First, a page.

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Re^3: How to copy an array to a hash?

by CountZero (Bishop)
on Jan 11, 2008 at 07:33 UTC ( #661824=note: print w/replies, xml ) Need Help??


in reply to Re^2: How to copy an array to a hash?
in thread How to copy an array to a hash?

Good idea! But why use \r\n instead of \n?

Also it looks like the OP's input file might have empty lines and that could throw the sequence out of sync unless you take special care (perhaps by using \n+ ?).

CountZero

A program should be light and agile, its subroutines connected like a string of pearls. The spirit and intent of the program should be retained throughout. There should be neither too little or too much, neither needless loops nor useless variables, neither lack of structure nor overwhelming rigidity." - The Tao of Programming, 4.1 - Geoffrey James

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Re^4: How to copy an array to a hash?
by izut (Chaplain) on Jan 14, 2008 at 07:38 UTC

    It seems the OP uses Win32, that's the reason I used \r\n :-) I'm sorry, but I'm on Mac OS X so I can't test the input.

    The \n+ trick does the job, like the example below:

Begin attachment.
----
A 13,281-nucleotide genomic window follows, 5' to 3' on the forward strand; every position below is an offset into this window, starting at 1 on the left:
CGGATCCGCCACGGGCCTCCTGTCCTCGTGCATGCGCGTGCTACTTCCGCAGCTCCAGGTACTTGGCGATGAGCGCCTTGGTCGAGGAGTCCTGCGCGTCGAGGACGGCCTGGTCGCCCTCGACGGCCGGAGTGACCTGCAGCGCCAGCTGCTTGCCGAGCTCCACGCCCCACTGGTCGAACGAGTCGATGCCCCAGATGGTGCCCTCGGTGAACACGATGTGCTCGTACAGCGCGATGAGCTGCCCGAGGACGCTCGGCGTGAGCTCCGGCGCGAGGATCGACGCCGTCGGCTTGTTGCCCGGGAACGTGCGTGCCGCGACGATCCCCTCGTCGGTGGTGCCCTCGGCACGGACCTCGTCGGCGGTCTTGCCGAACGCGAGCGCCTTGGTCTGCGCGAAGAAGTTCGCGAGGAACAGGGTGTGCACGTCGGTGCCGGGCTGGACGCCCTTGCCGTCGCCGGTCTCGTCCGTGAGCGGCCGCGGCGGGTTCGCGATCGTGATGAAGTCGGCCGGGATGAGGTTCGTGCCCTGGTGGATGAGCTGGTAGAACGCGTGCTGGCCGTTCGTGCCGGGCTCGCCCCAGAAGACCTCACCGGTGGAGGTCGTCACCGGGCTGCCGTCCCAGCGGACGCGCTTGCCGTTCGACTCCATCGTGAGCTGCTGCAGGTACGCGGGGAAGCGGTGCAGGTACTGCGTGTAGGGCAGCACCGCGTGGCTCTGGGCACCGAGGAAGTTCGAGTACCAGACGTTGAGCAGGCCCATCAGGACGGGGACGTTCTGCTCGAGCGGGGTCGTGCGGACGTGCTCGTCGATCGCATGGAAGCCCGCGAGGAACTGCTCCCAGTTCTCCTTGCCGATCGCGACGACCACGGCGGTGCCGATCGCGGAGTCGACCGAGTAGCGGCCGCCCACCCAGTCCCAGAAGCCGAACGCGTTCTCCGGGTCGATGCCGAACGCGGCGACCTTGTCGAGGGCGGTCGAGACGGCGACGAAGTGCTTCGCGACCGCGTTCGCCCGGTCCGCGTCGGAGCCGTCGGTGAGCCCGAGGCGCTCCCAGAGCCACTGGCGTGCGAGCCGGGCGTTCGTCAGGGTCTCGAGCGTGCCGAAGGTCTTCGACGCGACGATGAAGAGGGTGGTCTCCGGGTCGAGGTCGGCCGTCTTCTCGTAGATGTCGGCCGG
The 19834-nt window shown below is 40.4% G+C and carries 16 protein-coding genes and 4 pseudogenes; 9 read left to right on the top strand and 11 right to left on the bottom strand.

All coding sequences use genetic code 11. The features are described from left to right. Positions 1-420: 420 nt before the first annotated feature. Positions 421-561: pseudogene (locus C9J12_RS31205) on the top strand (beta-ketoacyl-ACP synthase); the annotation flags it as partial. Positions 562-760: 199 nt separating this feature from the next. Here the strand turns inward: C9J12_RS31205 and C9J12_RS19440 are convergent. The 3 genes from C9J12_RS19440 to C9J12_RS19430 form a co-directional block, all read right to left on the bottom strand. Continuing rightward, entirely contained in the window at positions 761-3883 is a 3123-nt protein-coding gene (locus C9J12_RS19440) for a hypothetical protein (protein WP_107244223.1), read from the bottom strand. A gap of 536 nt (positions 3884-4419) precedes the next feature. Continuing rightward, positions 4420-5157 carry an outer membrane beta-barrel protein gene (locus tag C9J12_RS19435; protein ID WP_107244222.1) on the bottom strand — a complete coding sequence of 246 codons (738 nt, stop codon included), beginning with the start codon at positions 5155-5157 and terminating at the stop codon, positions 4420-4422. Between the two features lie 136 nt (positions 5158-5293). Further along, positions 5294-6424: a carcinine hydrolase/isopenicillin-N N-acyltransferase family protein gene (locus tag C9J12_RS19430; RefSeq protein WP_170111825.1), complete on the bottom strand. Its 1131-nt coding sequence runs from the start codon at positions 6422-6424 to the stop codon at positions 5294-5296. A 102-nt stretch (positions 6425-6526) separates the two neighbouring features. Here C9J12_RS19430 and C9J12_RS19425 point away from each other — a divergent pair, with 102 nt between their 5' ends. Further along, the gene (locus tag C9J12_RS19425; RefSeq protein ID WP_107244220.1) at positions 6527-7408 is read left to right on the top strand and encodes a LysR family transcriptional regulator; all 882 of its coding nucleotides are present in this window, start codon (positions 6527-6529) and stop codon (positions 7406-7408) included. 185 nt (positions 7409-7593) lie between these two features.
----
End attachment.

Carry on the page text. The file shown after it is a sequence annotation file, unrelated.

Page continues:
use Data::Dumper; my $input = <<EOI a = 1 b = 2 c = 3 d = 4 EOI ; # clean empty lines $input =~ s/^\s*$//mg; # construct the dictionary from $input my %dict = split m/\s+=\s+|\n+/, $input; print Dumper \%dict;

    Output:

    $ perl test.pl $VAR1 = { 'c' => '3', 'a' => '1', 'b' => '2', 'd' => '4' };

    Hope this helps!

    Igor 'izut' Sutton
    your code, your rules.

      By using split m/\s+=\s+|\n+/, $input; you don't even have to "clean" empty lines. The \n+ takes care of that.

      \n means linefeed on any OS: it automagically transforms itself in whatever sequence is used in that particular OS.

      The only problem you might encounter is when you use files made under one OS on another OS. Then the line-endings might not match as one expects.

      CountZero

      A program should be light and agile, its subroutines connected like a string of pearls. The spirit and intent of the program should be retained throughout. There should be neither too little or too much, neither needless loops nor useless variables, neither lack of structure nor overwhelming rigidity." - The Tao of Programming, 4.1 - Geoffrey James

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